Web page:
Making Smart IT Investment Decisions
By Rick Koski, Vice President, Operations - Aldrich Technology
The following scenario is all too common. A CEO/CFO is inundated with chronic business problems: on-time delivery, customer service responsiveness, inventory inaccuracies or any of a handful of other afflictions. The management team blames a host of demons, most notorious amongst them, obsolete or dysfunctional systems.
What to do?
Call the IT guru, of course. Have them look at the problems and make recommendations.
What’s the IT guru going to recommend?
Probably a technology and systems solution. That’s what he has in his doctor’s bag. Perhaps a combination of upgraded application software, hardware, servers, data security and, most popular these days, a transition to the Cloud.
What’s Wrong with That Approach?
It’s misguided. It’s overkill and it misses the real issue. The real need is to resolve the core business problem – not simply reinforce the technology. IT systems are accelerators and “automators” of process solutions, not solutions themselves.
Investments in IT betterment must have as their primary purpose making a business process more effective, efficient and robust – not just deploying technology. Solutions, therefore, must always be developing from a fundamental understanding of the root business problem that needs solving. Then, once a repeatable process solution to that problem is found, appropriate technology to automate and lock in the solution can be implemented.
As an example, a client engaged us to solve a troublesome, complex work-in-process inventory management problem. Sub-assemblies kept getting mixed, making it impossible to know at any time how many of each were on the shop floor. The client’s team was confident they had already found a good solution to the problem, i.e. new software and associated hardware.
The best solution turned out to be a simple label applicator (less than $100) that could be used to color code sub-assemblies as they were routed through the manufacturing process. Visually obvious, simple, inexpensive. No confusion. Problem solved.
A technology-based, knee-jerk reaction model for dealing with business process challenges will rarely achieve longer-term ROI, nor adequately and quickly alleviate the short-term pain. Such an approach will only use cash, waste valuable time in implementation, and create frustration about the little real impact it produces in achievement of business objectives.
A more sinister consequence of the “quick tech fix” approach is the hidden threat that a competitor might implement a more efficient and effective fundamental business process than you, while you are distracted with elaborate technology schemes to automate fundamentally inefficient process.
Brash as it may sound, business problems are commonly misdiagnosed as technology problems, when in fact, they are management and process problems that technology will not only not fix, but exacerbate by automating them.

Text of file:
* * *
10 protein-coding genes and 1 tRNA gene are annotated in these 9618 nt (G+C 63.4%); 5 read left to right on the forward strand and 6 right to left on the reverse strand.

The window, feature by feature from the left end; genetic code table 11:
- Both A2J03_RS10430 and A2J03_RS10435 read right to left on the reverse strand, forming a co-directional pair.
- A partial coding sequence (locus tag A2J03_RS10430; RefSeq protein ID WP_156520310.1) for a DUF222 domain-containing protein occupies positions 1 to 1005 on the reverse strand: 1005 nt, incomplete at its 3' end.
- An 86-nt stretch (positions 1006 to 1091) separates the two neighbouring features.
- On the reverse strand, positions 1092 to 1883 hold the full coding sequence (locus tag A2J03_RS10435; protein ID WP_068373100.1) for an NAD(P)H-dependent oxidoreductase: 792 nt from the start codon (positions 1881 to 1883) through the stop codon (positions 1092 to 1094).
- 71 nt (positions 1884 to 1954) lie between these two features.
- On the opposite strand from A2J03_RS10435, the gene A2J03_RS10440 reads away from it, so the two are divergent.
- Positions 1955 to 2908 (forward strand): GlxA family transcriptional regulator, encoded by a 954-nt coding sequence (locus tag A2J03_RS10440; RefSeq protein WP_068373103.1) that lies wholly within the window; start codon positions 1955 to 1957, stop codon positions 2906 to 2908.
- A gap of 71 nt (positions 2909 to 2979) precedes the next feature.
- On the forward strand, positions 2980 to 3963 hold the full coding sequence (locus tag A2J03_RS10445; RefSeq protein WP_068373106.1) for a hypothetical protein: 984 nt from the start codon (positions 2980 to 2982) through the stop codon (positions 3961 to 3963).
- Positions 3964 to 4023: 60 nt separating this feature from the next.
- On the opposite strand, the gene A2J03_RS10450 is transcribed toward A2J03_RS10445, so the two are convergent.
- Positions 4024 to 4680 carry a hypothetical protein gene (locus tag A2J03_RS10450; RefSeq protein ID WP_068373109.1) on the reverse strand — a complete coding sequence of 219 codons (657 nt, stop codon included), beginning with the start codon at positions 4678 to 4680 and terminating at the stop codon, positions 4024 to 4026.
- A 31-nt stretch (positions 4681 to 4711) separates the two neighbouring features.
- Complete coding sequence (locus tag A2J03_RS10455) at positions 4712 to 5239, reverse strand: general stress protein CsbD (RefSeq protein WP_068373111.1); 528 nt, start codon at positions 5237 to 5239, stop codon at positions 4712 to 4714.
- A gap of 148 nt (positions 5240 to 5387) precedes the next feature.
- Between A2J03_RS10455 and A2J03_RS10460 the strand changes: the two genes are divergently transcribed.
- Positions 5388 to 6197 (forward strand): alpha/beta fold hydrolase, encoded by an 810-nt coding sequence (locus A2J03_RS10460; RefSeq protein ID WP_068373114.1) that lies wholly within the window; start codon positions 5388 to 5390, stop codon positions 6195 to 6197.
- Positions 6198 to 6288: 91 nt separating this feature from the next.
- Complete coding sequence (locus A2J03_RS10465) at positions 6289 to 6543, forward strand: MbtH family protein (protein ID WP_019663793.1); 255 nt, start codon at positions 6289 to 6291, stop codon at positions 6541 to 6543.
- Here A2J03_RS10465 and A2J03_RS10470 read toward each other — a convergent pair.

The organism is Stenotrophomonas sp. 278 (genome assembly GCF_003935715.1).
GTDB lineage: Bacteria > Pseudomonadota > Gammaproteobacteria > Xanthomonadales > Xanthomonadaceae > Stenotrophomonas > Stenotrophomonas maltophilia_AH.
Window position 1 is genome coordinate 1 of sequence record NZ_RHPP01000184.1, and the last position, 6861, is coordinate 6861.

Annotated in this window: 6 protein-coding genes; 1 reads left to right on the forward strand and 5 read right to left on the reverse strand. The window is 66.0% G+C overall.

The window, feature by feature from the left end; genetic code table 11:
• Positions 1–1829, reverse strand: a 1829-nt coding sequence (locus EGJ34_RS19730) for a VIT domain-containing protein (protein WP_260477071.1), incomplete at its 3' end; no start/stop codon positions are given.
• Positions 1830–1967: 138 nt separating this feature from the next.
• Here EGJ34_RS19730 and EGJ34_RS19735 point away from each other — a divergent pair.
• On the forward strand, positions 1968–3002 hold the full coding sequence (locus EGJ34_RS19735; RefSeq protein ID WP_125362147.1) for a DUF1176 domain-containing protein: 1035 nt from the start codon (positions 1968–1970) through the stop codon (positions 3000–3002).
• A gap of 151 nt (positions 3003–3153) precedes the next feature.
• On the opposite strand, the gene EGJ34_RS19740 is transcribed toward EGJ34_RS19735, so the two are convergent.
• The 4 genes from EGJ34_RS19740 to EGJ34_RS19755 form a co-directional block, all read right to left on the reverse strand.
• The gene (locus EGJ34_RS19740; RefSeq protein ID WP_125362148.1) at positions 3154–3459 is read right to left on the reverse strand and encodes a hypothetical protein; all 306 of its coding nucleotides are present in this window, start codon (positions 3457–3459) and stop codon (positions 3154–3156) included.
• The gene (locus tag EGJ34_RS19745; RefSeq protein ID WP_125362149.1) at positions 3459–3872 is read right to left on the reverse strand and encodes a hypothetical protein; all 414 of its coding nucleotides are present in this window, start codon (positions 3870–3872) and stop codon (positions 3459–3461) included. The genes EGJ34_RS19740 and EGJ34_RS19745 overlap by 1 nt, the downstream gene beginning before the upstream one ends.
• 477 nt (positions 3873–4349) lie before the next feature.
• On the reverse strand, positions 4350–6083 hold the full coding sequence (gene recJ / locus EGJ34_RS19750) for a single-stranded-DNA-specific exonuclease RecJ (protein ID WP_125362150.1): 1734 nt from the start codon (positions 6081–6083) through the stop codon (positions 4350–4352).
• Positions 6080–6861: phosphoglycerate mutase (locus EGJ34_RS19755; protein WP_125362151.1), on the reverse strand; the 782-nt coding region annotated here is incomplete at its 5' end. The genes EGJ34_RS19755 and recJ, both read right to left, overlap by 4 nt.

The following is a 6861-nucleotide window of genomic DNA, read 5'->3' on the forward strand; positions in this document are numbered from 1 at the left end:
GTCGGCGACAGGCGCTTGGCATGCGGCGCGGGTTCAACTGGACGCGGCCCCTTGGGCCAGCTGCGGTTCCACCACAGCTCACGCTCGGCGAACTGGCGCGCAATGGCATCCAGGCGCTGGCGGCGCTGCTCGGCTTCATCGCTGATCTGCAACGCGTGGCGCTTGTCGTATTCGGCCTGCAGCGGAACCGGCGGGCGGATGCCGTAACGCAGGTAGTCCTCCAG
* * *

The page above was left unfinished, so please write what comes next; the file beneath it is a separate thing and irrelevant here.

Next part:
Building the Foundations for Business Success
Why will one company achieve great success with a particular brand of software while another struggles?
The answer is in the implementation.
We once witnessed a business buy flashy and expensive software because their competitors were using it. Unfortunately, they could not achieve the same success because the competitors understood that software was only valuable in the context of sound business and process decisions.
Today we see a similar mindset with the cloud. The cloud is touted to make everything less expensive and better. In software or cloud implementations it is important, first, to understand what the business is trying to achieve. This implies understanding what the business sees as its immediate need in the context of its vision of the future – say 5 to 10 years – and keeping that in mind as the context for any current solution implementation.
“It is not “now” that is key, but rather it’s how “now” fits into our future.”
The Apparently Slower Path Gets You Farther
Let me be more prescriptive in suggesting how to really achieve success with business process issues and any subsequent software and systems implementations.
Step 1: Lock the technology guys out of the room. Achieve consensus on objectives and outcomes first. This provides a benchmark against which to test any solution, namely, does it meaningfully forward the achievement of the business objectives.
Step 2: Identify root causes of the business challenge – based on hard evidence and data.
Step 3: Model and test the solution.
Step 4: Let the technology guys into the room to systematize it.
While it may at first seem too methodical a route to meet urgent challenges, it is universally preferable to begin with some sort of understanding of the objectives and challenges facing the business, instead of focusing on the symptomatic dysfunctions and diagnostic assessment. That’s Step 2.
Savvy IT shops recognize this fundamental principle and are now responding to such CEO/CFO calls for help by sending in business analysts in the first wave, then driving solutions to meet the business challenges and objectives with the appropriate mix of process and technology. Keep in mind, fundamentally innovative processes and business models create breakthrough outcomes – not technology, first.
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